Sunnyside Garden Centre
For The Love Of Gardening


Garden Design 101 - Part II

Garden design is a creative process that allows you to make your landscape your own. There are some key elements in design that will help you create the garden of your dreams.

Garden Deisgn 101 Texture is important in garden design because it helps you create physical and visual movement. Texture relates to the shape, size, coarseness or smoothness and weight of the foliage. Texture is used to provide interest and contrast in the land-scape. Foliage, flowers, bark, branching habit, size / shape of leaves create texture.

Plants are described as being coarse, medium or fine textured. Coarse texture stands out more, while fine textures are less dominant and bring together designs.

Coarse Texture (high contrast) - large, thick leaves, irregular margins, deep venation, bold colours, variegated colors, irregular forms, thick stems / branches, branches with spines or thorns. Plants are described as having a looser form.

Medium Texture - most plants fall into this category. They have average sizes leaves and stems, smooth edges, typically rounded or mounding habit. Medium textured plants help unify coarse and fine textures.

Fine Texture - small delicate foliage, thin stems, narrow leaves, small flowers, long stems, narrow trunks. These plants have airy, light, vining growth habits.

Texture affects the perception of distance and scale. Coarser textures makes areas seem smaller, finer textures make areas seem larger.

A well designed garden will incorporate a variety of different textures to provide interest and contrast.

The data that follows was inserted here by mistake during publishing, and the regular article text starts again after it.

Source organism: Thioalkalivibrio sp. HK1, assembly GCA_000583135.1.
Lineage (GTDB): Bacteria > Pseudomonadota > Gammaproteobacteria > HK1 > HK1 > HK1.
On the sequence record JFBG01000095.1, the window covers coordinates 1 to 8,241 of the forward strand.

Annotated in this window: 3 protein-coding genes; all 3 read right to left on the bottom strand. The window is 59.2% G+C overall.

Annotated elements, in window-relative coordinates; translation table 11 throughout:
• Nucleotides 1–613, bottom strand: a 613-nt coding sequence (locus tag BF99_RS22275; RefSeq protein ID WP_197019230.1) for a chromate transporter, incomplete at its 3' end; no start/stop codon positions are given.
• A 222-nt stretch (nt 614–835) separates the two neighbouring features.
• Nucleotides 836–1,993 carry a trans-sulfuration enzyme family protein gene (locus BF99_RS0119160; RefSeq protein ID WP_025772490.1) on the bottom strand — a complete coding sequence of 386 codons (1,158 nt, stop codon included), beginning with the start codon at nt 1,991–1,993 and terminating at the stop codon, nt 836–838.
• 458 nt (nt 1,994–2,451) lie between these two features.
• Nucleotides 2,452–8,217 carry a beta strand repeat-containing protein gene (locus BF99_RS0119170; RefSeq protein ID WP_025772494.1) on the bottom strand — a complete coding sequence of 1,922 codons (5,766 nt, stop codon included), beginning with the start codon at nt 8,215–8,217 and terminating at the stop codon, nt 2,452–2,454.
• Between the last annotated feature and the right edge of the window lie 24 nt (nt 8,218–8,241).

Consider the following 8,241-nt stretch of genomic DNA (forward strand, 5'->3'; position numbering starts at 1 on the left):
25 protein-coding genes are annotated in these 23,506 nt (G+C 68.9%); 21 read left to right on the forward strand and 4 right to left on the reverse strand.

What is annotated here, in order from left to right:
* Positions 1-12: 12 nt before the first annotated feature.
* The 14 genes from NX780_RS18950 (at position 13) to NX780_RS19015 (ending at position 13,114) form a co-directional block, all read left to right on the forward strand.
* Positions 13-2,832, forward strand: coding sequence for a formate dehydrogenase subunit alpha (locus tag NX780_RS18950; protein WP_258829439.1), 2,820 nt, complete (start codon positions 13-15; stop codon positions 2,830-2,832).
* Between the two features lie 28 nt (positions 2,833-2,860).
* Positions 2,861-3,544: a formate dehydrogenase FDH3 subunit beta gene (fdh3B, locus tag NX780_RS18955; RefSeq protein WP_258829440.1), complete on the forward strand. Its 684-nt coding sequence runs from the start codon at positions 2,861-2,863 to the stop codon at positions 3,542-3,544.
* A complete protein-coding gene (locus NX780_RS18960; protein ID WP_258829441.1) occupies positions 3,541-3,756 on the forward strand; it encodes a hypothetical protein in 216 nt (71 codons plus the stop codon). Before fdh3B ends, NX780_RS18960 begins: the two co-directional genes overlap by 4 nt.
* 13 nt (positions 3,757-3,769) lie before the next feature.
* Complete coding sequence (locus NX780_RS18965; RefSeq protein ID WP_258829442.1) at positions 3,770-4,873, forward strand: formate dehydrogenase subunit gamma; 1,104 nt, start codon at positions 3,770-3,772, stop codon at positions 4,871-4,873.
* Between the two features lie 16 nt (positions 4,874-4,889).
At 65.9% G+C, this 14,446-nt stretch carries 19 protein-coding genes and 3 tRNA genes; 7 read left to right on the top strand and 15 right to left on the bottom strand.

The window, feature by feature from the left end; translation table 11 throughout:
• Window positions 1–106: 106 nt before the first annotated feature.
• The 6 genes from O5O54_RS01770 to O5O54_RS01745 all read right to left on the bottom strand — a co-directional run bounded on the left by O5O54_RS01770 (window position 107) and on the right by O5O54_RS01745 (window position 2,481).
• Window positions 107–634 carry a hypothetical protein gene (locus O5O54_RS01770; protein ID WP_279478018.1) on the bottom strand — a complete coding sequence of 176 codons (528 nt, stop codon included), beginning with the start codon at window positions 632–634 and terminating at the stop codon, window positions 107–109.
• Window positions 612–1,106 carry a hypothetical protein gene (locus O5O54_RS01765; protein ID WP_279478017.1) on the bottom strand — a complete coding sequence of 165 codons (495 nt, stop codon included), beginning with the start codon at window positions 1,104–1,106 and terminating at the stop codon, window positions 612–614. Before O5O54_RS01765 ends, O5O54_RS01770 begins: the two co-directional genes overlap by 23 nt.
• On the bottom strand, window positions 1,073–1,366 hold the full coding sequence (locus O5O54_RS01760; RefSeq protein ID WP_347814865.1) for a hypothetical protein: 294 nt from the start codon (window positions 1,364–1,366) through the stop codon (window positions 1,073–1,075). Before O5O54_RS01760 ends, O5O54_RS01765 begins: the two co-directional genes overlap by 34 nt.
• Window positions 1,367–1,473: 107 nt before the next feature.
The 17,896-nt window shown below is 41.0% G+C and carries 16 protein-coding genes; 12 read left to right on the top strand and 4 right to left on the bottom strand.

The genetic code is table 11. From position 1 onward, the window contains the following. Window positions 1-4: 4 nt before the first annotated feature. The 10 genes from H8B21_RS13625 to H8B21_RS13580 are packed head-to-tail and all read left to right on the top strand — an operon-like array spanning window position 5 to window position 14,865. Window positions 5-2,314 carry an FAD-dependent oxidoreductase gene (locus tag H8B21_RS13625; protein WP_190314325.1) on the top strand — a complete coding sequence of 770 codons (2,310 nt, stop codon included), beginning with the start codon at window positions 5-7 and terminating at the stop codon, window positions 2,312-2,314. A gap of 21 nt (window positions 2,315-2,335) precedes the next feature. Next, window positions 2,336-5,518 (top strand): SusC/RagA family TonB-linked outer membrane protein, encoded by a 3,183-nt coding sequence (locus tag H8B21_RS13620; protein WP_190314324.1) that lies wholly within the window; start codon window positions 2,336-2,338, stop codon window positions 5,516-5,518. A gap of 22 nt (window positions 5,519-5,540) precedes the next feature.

Enjoy forcing spring flowering branches indoors

Certain spring flowering shrubs or trees can provide a visual of spring indoors. Plant material, such as forsythia, lilac, Nanking cherry, double flowering plum, flowering almond, spirea, birches, willows and a few others, can accentuate the longer days and sunshine radiating through our windows.

Forcing Spring BranchesForcing plays games with the branches, breaking dormancy and hopefully, if conditions are right, provides you with a bit of spring inside.

The first step is to select young branches that have large plump flower buds located on them. You will want to prune out a few 12" branches being careful not to damage the buds or the form of the shrub/tree. Do this on a warm day if possible.

To assist in a speedier process of breaking dormancy and to keep well hydrated, the branches should be immersed in a bathtub overnight. Once they have been well watered, make a slit on the stem about 1" deep. Do this while holding the branch underwater. This will help in preventing an air bubble blocking the absorption of the water into the branch.

Arrange in a vase or container with warm water. The water should be changed every 2-3 days and keep out of direct sunlight. The branches should flower anywhere between 1 week and 8 weeks. Keep the display in bright but not direct light. Once colour shows on the bud, additional energy may be given in the form of cut flower food and move the branches to a cooler night time temperature for longer lasting blooms.

 

The Urban Garden

Urban GardeningSpace constraints are the biggest issue plaguing urban gardeners. The good news is you don’t need a lot of space to grow your own edible crops. You can grow a wide assortment of edibles in pots so you may enjoy the fruits of your labour even when you only have a small balcony for your garden!

Crops suited for pots - beans, blueberries, cabbage, carrots, cucumber, herbs, kale, lettuce, peppers, potatoes, radish, rhubarb, spinach, strawberries, Swiss chard, tomatoes, zucchini. Note - peppers and tomato seeds should be started indoors in March.

 

Planting crops in pots:

  1. Choose a container - plastic, ceramic, clay, wooden, metal - make sure container has drainage holes. It is always beneficial to put a layer of gravel in the bottom of the pots so soil doesn’t wash out the drainage holes.
  2. Fill pot with a mixture of 2 parts potting soil and 1 part compost and moisten soil.
    1. If you are looking for peat moss alternatives we carry an amazing product that is made from coconut coir and seasoil - ready to go, just fill your pots!
  3. Plant your edibles and gently water soil.
  4. Fertilize and water regularly.
  5. Take your pots in at night if frost is in the air.